On the 21st of February, EUROPARC Team in Brussels participated in an EU Conference “Halting the loss of pollinators: the role of the EU agricultural and regional development policies” organised by the European Commission in cooperation with the Committee of the Regions. IUCN and IIEP were supporting the organisation.
The event had two main stated objectives :
→ Take stock of the contribution of the EU agricultural and regional development policies to the conservation of pollinators in the programming period 2014-2020;
→ Discuss how to build on lessons learnt to ensure more effective measures and projects in the 2021-2027 period. Link to the agenda
A web stream of the event is available here: (Main room JDE 52) and (Side room JDE 53)
The issue of pollinators has aroused a great deal of interest in the European Union over the last few years, as demonstrated by the EU Pollinators Initiative. In the current context of the Green Deal and the review of the Common Agricultural Policy (CAP), the Biodiversity Strategy post 2020 and the Farm to Fork Strategy, the pollinators issue gathers a lot of interests. First, it is part of the Green Deal vision. But also, the well-being of pollinators is the reflection of a policy coherence across sectors and policies. It is a good angle to reconciliate agricultural and biodiversity issues, by illustrating the mutual benefits of environmental protection.
The conference brought together a variety of actors from different scales to assess the effects of the CAP and to see what need to be improved. These actors were farmers, ministers from the Member States and people in charge of the new CAP in the European Union. Each speaker presented his or her actions in the field, the lessons learned, the positive points and those to be improved.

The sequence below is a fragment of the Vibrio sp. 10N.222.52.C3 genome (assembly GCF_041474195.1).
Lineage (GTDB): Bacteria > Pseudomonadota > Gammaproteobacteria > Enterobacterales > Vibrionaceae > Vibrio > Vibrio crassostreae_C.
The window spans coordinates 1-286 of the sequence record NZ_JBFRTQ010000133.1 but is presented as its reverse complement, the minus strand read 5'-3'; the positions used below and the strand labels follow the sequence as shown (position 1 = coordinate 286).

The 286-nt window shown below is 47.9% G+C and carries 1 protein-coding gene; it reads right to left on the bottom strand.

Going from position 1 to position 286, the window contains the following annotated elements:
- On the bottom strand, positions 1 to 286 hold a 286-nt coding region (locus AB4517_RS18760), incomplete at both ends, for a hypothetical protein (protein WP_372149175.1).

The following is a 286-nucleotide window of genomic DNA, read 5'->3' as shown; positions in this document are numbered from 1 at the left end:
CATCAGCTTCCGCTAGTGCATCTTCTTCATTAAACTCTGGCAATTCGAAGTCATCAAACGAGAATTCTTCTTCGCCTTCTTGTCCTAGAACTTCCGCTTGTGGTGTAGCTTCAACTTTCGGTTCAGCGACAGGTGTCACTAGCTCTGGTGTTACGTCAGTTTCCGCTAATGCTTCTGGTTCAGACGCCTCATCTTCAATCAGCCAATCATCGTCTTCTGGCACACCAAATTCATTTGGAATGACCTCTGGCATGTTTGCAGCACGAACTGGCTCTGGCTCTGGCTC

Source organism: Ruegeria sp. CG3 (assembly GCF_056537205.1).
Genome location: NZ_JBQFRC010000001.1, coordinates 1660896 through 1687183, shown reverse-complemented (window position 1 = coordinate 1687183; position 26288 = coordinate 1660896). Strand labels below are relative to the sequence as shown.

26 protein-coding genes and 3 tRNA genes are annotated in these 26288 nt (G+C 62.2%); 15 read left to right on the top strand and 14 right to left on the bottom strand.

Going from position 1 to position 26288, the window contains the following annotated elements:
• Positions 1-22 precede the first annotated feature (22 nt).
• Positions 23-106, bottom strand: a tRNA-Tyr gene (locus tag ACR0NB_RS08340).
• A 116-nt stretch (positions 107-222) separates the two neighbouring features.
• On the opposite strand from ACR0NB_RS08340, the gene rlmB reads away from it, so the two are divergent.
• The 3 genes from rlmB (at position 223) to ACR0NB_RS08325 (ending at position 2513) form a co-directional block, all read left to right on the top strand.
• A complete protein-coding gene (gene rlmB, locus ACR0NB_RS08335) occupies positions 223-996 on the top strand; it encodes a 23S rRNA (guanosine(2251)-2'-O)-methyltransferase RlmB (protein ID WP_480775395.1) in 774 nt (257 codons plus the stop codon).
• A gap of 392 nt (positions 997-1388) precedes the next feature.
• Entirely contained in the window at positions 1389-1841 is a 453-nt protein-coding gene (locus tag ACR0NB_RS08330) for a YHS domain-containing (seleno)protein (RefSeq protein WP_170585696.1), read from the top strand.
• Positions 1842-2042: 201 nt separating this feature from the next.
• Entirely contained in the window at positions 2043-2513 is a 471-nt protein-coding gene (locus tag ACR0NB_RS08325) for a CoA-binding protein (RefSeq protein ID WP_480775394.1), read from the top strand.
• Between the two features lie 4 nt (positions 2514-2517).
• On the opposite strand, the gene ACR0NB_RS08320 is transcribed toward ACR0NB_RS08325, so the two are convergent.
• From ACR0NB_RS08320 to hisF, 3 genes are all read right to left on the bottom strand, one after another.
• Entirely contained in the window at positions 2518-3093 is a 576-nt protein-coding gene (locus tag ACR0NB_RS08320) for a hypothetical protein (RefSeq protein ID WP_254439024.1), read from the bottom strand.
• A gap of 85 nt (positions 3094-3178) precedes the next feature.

The CAP has a big influence on the habitat of pollinators. Indeed, landscape are really important. The CAP can be a tool to preserve high-nature value features including those on “ordinary farmland”. CAP can also regulate cropped land, less (more precise) pesticide and fertilizer, more tolerance of weeds, wildflower, more fallow, more crop rotation… This policy can also argues in favor of less intensive farming. It can also help to improve economic viability of extensive grazing systems needed to maintain habitat.
The main remarks of the conference:
- Difficult to monitor the effect of CAP on pollinators. But it is not a reason to do not act.
- Lack of knowledge: better share-practices, peer to peer, training for integrative best management, offering online tool/training (the role of digitalisation)
- To better communicate environmental objectives: what we intent by these measures and obligations ?Need for a better data knowledge
- Integrate all stakeholders: the project has to involve actively the farmers in the design and implementation
- Increase a human partnership between actors (authorities, farmers, beekepers, naturalist) through better communication/dialogue
- Need for more flexibility: to be well adapted to local conditions. (Idea of eco-scheme) Some farmers felt like they were losing power over their land, with the imposition of policies of the previous CAP measures.
- Need to change the mindset : we should rewarded farmers for their efforts in favor of biodiversity instead of compensating the loss of economic benefits.
- Need to highlight the interconnection with Natura2000 and Protected Areas
- To integrate rural development to be sure to leave no one behind and to have a holistic vision of the territory to avoid the rural depopulation
- Environmental mainstreaming and nature – based solutions on all investments
- Measure has to be simple, low cost and proven efficacy
- Maybe to think more on a voluntary approach
- Better coherence in policies (Farm to Fork Strategy and Biodiversity Strategy) and better work across DG REGIO works with DG ENV.
For more information on Assessment Report on Pollinators, Pollination and Food Production, we invite you to have a look at this IPBES report.